The Predictive Element In Old Testament Prophecy -- By: Walter R. Betteridge

Journal: Bibliotheca Sacra
Volume: BSAC 054:213 (Jan 1897)
Article: The Predictive Element In Old Testament Prophecy
Author: Walter R. Betteridge

The Predictive Element In Old Testament Prophecy

Prof. Walter R. Betteridge

A proper conception of prophecy is indispensable to a clear understanding of the Christian religion. As a revealed religion, Christianity is, in its essence, dependent upon prophecy; for, broadly considered, the prophet is the organ of revelation. In the Old and in the New Testament alike the prophet is the divine messenger who communicates to his fellow-men the messages which he has received from God. Paul as well as Isaiah, Peter as well as Jeremiah, belong to the glorious company of the prophets. Yes, even our Lord himself, though greater than the prophets, is also, in a very real sense, the greatest of the prophets. It is not unnatural, therefore, that the study of prophecy has occupied the attention of religious thinkers of all ages. The advocates of the most rigid supernatural-ism have found their strongest support in their doctrine of prophecy, while, on the other hand, the most systematic and scientific attempt ever made to disprove the supernatural character of the religion of the Old Testament is also a work on prophecy,—I refer to the book entitled “Prophets and Prophecy in Israel,” by the late Professor Kuenen of Leiden.

It is not my purpose here to discuss the question of the divine origin of the biblical religion. I would be the last to ignore the question or to underestimate its importance. No consideration of prophecy can be complete which does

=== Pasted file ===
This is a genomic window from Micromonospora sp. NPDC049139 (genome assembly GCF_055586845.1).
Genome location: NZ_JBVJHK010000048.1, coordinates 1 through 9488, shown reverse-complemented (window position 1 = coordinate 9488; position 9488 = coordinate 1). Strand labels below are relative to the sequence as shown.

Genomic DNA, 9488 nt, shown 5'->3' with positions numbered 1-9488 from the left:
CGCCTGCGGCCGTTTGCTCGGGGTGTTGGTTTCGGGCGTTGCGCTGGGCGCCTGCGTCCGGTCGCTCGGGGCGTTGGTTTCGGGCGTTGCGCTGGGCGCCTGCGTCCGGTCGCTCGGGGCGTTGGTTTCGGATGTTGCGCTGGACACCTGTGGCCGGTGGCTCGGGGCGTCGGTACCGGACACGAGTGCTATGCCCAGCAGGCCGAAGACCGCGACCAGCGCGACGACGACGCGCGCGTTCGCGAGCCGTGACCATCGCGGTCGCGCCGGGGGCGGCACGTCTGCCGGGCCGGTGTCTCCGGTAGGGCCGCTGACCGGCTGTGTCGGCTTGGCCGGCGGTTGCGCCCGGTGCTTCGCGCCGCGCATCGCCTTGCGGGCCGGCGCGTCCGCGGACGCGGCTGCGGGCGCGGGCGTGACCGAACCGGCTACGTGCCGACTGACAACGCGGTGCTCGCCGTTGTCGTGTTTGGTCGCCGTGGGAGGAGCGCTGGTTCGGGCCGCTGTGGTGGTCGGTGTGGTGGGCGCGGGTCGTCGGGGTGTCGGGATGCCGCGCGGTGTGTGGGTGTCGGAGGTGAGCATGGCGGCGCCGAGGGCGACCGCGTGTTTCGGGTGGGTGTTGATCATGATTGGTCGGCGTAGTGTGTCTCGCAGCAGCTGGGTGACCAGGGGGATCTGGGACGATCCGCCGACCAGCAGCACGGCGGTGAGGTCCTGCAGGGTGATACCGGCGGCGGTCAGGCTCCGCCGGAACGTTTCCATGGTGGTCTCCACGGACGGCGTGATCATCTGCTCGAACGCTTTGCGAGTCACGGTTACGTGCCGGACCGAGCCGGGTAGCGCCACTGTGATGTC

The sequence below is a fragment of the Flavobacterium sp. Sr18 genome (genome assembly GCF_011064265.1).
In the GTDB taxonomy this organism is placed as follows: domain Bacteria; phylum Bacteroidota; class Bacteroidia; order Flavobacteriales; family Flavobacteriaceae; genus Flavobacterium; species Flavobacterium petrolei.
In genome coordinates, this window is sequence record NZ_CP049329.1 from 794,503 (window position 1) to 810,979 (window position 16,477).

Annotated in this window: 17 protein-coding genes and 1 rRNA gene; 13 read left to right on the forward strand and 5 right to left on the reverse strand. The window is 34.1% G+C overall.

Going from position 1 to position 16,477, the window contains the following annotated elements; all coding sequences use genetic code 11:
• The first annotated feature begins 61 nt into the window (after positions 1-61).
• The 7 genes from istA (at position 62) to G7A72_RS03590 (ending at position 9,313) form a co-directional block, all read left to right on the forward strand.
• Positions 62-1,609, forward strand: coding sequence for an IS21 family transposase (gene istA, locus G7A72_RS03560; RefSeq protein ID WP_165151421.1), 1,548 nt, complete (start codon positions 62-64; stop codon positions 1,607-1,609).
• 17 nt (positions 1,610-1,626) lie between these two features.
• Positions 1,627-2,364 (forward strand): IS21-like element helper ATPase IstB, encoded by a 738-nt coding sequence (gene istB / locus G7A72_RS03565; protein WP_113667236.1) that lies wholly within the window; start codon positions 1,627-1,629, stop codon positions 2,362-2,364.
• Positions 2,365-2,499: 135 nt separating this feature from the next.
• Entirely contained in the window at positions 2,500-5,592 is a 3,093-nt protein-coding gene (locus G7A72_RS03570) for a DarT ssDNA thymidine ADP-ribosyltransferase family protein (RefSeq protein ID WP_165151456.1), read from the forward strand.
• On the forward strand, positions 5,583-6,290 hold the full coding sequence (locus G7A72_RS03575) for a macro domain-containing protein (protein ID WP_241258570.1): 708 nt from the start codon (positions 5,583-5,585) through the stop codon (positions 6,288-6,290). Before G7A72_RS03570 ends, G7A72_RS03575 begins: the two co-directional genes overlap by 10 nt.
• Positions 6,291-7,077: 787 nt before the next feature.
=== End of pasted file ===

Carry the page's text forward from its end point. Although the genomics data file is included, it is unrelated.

not candidly face this problem and honestly attempt to solve it. But for the believer the divine origin of the Christian religion is an established fact. As Christians we accept the declaration of the apostle, that “no prophecy ever came by the will of man; but men spake from God, being moved by the Holy Ghost.”1 We admit the claim distinctly made by the prophets of both Testaments, to be divinely inspired and divinely commissioned. The messages which they delivered did not come from their own hearts. These messages are not in any sense the result of their own reasoning on the course of events, but have been communicated to their spirits by the Spirit of God. They appear as prophets not of their own will. On the contrary, they often prophesy in direct opposition to their own inclinations by virtue of the inner compulsion of the divine message which they have received; or, to express the same thought in the picturesque language of one of their own number, “The Lord Jehovah hath spoken, who can but prophesy!”2 We are justified, therefore, in defining a prophet, in the biblical sense of the word, as the man who delivers to men the...

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